MANAGEMENT SPEAK: That's a good start. Let's see what else you come up with.
TRANSLATION: I need some time to find the flawsTo determine if Microsoft has a desktop OS monopoly, ask if you have a real choice.
The electronic mailbag has been pretty full during the Microsoft/Justice Department controversy. Most letters have been complimentary. A few writers pointed out that because Microsoft has a "noncoercive" monopoly it will eventually fail without government intervention. Their conclusion: keep government out of it.
Some readers thought I wanted to prevent Microsoft from integrating Internet Explorer into its future OSes. It can build it into Hydra for all I care (just what you'd want, too: a Windows desktop accessing a server-based browser - the ultimate "stupid-client architecture"). But no matter how much Microsoft sings, dances and plays the tuba, Explorer is not part of Windows 95 nor Windows NT.
The biggest question on everyone's mind, though, is whether Microsoft really has a monopoly in desktop operating systems. This hits you where you live: do you have any real alternatives?
If you're the CIO for a typical company you're establishing an architecture, not buying stand-alone PCs, so you probably have these requirements:
No 1: A quality word processor, spreadsheet, end-user database, e-mail client, and Internet browser for general users. You'd prefer Microsoft Office since that's the format used by most of your partners.
No 2: A platform for commercial client/server business applications. You need a platform most vendors build for.
No 3: A platform for which you can develop and deploy in-house client/server business applications. Typical in-house applications have to last a decade or two, so future support is critical. And this OS has to match the OS that fits requirement No 2 since you'll need to run both in-house and commercial applications on the same desktops.
No 4: If the OS that satisfies requirements No 2 and No 3 is not the OS for general users, it has to support the same office suite or you can't share files electronically.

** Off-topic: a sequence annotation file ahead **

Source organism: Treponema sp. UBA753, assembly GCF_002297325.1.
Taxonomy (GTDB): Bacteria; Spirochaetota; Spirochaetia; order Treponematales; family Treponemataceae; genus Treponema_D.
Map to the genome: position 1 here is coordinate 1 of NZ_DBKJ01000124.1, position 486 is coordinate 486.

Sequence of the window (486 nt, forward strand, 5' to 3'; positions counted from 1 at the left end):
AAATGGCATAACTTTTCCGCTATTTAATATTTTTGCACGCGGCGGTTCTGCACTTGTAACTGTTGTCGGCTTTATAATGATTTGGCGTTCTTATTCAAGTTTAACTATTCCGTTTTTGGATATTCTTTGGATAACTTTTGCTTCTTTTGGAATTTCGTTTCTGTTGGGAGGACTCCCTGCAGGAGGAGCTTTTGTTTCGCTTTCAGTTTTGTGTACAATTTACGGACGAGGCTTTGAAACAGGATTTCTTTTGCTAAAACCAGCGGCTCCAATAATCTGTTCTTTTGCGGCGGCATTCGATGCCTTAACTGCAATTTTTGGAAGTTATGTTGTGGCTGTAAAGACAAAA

Windows passes all the tests. How about the alternatives: Unix, OS/2, and Macintosh?
Unix fails requirement No 2, so you can only use it in a mixed architecture. No Unix satisfies requirement No 4. Scratch Unix.
OS/2? With SmartSuite, OS/2 partially satisfies No 1 and fully satisfies No 4.
It fails No 2, though - few manufacturers of business software create OS/2 clients anymore - and as a result, No 3 as well. You can use OS/2 except for client/server applications.
How about the Mac? With Microsoft Office it satisfies requirements No 1 and No 4. But it fails dismally on No 2 and No 3.
Then there are the intangibles, like availability of suppliers, support and programming talent. All of these make Windows more attractive.
So here are your options: use Macintoshes for general-purpose desktops and Windows for business applications, or use Windows for everything and save yourself the headaches of a mixed environment.
A judge and jury will have to decide if, for desktop operating systems, Windows fits the legal definition of a monopoly.
Does the typical CIO have a realistic desktop operating system alternative today? The answer is pretty clear, even if you don't like it.